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    Immunizations Across the Adult Lifespan

    Vaccinations in adulthood play an important role in public health and in reducing the morbidity and mortality associated with infections.


    Abstract: Many adult patients have not received recommended vaccines. The pharmacist is in a unique position to participate fully in the Standards for Adult Immunization Practice’s standards of assessment, recommendation, administration, and documentation of adult vaccines. This article reviews the Standards for Adult Immunization Practice and the Centers for Disease Control and Prevention’s 2017 Adult Immunization Recommendations to help pharmacists play an active role in improving immunization rates in their community.


    Adult vaccinations are one method of decreasing infections and their associated morbidity and mortality. The United States has created goals for specific health characteristics, including vaccine-preventable illnesses and immunizations. HealthyPeople 2020 was established in 2008 with specific standards it hopes to achieve by 2020.1 Many of the goals have not yet been achieved. 

    Related article: New Map Highlights Children's Vaccine Rates, Disease Outbreaks by State

    One important HealthyPeople goal is to decrease the incidence of invasive pneumococcal disease (IPD) in the elderly and high-risk populations. Consider, for example, the noninstitutionalized elderly. In this population, although the goal of decreasing IPD to 31 per 100,000 overall has been met, the target of 9 per 100,000 for antibiotic-resistant IPD remains elusive (12.2 per 100,000 in 2008 to 10.2 per 100,000 in 2013).1 This lack of significant improvement in antibiotic-resistant IPD is likely at least partially due to the very low pneumococcal vaccination rates in the elderly. Specifically, although goal vaccination is 90%, only 60% of this population is vaccinated, and no significant improvements have been made in recent years.1,2 Pneumococcal vaccination also lags for high-risk patients 18 to 64 years of age (goal: 60%). Despite small gains, only 20% of this group was vaccinated in 2014.1,2

    QuotationMost recent estimates suggest that the annual incidence of IPD is down to a low of about 30,000, with 3,000 related deaths.3 It is believed that the improvements in IPD and pneumococcal mortality are likely multifactorial. First, pediatric 13-valent pneumococcal conjugate vaccine (PCV13) uptake is high, and this may reduce the carriage of vaccine-associated strains resulting in disease among nonvaccinated patients. Second, the Advisory Committee on Immunization Practices (ACIP) has recently recommended both the PCV13 and the 23-valent pneumococcal polysaccharide vaccine (PPSV23) for high-risk patients, as well as for all patients 65 years and older. This addition of PCV13 to the recommendations may have provided some modest improvements seen in vaccination rates in these age groups.4 Finally, the impact of pharmacists on vaccinations and the recent expansion in their ability to provide broad immunizations in many states will likely demonstrate significant impact in the coming years.5,6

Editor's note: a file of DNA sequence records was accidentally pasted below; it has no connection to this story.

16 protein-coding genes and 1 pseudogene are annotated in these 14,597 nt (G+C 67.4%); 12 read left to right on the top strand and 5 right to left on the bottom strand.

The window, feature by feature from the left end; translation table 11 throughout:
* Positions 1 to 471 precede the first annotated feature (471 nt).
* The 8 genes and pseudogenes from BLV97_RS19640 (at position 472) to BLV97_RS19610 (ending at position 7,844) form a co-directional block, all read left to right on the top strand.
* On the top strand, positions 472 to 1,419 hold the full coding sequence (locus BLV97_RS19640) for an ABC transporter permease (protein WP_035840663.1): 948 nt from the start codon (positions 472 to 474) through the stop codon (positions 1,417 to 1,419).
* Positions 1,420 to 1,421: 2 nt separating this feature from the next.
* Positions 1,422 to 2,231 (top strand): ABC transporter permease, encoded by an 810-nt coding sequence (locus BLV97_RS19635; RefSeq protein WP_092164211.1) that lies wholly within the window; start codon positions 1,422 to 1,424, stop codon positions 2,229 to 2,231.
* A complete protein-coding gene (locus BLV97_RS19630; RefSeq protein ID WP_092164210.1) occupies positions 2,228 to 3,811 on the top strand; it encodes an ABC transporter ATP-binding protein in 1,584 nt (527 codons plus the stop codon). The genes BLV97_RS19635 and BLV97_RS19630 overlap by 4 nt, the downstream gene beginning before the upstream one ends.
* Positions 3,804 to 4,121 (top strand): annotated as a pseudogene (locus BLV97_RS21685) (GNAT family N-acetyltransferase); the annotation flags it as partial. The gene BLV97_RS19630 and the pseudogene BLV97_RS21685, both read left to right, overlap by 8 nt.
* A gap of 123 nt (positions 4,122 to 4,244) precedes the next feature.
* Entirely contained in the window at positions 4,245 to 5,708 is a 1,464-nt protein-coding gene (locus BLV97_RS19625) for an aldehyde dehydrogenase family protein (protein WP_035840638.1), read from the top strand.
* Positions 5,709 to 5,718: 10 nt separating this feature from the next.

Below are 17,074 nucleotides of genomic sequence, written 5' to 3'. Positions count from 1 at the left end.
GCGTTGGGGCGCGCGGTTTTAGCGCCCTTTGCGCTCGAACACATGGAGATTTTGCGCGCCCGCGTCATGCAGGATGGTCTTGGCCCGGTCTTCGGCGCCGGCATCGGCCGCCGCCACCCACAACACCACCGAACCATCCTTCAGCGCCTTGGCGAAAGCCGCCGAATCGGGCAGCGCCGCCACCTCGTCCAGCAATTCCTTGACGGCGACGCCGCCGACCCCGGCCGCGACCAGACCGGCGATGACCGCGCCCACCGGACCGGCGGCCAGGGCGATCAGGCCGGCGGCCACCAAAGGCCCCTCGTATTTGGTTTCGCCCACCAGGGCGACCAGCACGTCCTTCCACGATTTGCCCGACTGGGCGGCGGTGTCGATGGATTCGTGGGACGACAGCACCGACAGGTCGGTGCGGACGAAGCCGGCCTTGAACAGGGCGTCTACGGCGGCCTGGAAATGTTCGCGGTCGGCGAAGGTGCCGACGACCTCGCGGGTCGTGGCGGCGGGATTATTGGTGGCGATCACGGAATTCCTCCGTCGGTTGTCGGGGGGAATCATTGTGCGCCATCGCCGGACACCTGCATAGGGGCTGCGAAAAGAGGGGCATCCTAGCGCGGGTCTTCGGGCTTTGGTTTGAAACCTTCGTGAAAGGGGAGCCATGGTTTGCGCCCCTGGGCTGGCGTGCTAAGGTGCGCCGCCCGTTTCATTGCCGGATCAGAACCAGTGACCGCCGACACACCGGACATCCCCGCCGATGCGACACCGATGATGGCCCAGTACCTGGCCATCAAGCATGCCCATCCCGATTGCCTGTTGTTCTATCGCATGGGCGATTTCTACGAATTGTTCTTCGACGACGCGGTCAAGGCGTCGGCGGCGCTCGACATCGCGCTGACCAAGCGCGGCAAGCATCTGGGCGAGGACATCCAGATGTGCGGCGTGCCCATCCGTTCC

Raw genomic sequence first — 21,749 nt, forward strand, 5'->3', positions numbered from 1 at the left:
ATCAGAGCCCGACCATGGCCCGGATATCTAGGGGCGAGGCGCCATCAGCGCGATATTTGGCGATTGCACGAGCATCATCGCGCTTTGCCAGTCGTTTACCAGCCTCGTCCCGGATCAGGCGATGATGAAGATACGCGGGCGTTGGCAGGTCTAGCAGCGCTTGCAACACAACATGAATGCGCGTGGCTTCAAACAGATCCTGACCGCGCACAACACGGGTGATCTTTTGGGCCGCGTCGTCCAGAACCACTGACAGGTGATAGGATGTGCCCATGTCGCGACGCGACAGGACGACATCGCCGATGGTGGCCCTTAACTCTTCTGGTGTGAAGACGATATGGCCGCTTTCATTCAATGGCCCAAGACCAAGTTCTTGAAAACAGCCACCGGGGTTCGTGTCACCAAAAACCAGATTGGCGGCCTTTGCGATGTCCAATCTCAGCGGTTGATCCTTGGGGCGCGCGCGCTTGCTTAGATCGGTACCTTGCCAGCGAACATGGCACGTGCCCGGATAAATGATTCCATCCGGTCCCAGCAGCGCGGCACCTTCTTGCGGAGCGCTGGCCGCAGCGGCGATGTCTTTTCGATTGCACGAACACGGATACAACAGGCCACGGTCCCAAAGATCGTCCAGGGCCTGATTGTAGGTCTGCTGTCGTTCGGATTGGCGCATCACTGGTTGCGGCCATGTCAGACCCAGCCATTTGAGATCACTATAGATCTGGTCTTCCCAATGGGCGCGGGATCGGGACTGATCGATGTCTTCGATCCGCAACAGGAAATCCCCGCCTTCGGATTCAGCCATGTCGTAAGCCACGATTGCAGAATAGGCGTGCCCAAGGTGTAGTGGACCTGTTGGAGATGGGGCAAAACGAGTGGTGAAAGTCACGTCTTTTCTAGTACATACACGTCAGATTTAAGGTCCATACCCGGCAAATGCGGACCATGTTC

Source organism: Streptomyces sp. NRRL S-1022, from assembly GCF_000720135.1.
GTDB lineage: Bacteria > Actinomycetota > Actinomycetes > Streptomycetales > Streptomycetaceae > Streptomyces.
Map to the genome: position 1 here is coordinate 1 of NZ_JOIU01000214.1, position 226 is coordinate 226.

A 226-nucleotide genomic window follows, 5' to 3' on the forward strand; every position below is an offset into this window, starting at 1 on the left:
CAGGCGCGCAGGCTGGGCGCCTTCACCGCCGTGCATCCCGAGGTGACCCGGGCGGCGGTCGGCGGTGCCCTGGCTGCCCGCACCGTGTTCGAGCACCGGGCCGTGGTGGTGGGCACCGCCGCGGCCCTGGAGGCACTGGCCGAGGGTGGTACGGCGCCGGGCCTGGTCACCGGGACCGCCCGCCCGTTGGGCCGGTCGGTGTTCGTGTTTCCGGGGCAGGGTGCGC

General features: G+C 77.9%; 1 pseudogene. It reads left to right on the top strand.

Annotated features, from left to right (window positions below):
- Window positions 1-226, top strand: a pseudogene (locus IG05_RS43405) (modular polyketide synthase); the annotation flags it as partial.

Related article: CDC Anticipates Yellow Fever Vaccine Shortage

    Unfortunately, this phenomenon is not limited to pneumococcal vaccination. Adults are often behind in many vaccinations. Common examples include: influenza and tetanus vaccine in the general population, zoster vaccine in the elderly, and pertussis vaccine in expectant mothers.1,2,7 Influenza vaccination goals for general adults, expectant mothers, and elderly are 70%, 80%, and 90%, respectively. Most recent reports suggest that only 32% of young adults, 48% of middle-aged adults, 28% of expectant mothers, and 67% of elderly have received an influenza vaccination.1,2

    Up next: Improving vaccination in the community


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